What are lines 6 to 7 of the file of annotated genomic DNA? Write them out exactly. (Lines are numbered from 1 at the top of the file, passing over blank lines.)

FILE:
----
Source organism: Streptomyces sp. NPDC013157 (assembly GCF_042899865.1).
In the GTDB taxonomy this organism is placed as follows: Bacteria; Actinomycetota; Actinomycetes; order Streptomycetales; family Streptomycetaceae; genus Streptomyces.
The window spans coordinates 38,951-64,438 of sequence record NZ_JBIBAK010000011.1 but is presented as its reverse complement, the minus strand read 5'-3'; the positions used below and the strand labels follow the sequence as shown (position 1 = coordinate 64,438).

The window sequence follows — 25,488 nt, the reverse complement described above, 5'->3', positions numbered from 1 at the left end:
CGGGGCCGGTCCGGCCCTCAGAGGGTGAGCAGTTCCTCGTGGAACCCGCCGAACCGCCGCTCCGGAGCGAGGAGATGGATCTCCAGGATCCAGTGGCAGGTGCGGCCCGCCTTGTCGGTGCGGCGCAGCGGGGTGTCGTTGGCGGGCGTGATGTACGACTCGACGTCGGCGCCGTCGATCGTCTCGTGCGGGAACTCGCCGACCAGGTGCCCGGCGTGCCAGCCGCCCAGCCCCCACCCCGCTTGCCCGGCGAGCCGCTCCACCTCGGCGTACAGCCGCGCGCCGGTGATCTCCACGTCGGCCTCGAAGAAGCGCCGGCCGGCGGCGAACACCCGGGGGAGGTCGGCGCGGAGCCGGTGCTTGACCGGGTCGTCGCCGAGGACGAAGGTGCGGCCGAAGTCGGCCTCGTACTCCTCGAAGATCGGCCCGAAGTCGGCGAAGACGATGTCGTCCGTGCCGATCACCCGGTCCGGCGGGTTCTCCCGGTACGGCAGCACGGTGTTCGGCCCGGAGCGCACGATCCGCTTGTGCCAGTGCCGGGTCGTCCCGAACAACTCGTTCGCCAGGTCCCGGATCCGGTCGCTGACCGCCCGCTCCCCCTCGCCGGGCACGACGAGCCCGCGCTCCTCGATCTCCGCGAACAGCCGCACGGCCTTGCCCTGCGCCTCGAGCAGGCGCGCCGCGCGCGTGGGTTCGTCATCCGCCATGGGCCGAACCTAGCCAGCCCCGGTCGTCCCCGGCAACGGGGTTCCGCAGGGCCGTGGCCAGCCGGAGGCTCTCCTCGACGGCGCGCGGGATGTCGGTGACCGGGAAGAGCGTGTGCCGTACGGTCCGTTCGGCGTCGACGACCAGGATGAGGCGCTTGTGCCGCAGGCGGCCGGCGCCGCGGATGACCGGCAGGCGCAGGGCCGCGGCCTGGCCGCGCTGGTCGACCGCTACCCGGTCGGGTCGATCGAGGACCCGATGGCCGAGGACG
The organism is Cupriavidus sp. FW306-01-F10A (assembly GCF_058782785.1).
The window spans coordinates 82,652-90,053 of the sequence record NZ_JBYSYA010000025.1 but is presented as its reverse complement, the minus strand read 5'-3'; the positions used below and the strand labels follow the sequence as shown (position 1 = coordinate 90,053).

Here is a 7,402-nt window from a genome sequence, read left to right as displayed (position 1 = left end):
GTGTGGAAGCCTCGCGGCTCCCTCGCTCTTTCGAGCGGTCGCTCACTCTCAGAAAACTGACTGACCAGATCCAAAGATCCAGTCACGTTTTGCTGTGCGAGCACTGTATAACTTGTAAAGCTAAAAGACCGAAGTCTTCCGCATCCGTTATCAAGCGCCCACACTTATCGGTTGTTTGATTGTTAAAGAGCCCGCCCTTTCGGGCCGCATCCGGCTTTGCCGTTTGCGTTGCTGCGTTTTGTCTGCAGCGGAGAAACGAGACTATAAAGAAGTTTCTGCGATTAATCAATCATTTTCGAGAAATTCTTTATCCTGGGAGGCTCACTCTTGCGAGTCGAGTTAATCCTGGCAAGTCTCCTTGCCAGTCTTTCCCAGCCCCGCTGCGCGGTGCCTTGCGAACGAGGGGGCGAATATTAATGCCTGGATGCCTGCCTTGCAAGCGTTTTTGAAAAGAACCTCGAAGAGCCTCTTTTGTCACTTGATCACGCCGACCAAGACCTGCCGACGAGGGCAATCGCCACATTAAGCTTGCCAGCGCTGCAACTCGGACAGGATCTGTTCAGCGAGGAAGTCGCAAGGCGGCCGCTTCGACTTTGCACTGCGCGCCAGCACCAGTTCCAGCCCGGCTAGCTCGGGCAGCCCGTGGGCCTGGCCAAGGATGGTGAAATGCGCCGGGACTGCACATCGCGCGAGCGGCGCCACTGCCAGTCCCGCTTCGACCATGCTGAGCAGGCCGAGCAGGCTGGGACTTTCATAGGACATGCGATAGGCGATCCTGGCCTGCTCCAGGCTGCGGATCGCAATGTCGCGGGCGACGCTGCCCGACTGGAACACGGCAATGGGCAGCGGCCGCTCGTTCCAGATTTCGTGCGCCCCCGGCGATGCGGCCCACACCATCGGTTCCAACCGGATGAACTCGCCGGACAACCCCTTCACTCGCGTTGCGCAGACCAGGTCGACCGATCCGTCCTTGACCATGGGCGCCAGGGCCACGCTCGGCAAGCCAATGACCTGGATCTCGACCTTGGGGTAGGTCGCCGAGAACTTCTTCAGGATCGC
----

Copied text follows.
The organism is Cupriavidus sp. FW306-01-F10A (assembly GCF_058782785.1).
The window spans coordinates 82,652-90,053 of the sequence record NZ_JBYSYA010000025.1 but is presented as its reverse complement, the minus strand read 5'-3'; the positions used below and the strand labels follow the sequence as shown (position 1 = coordinate 90,053).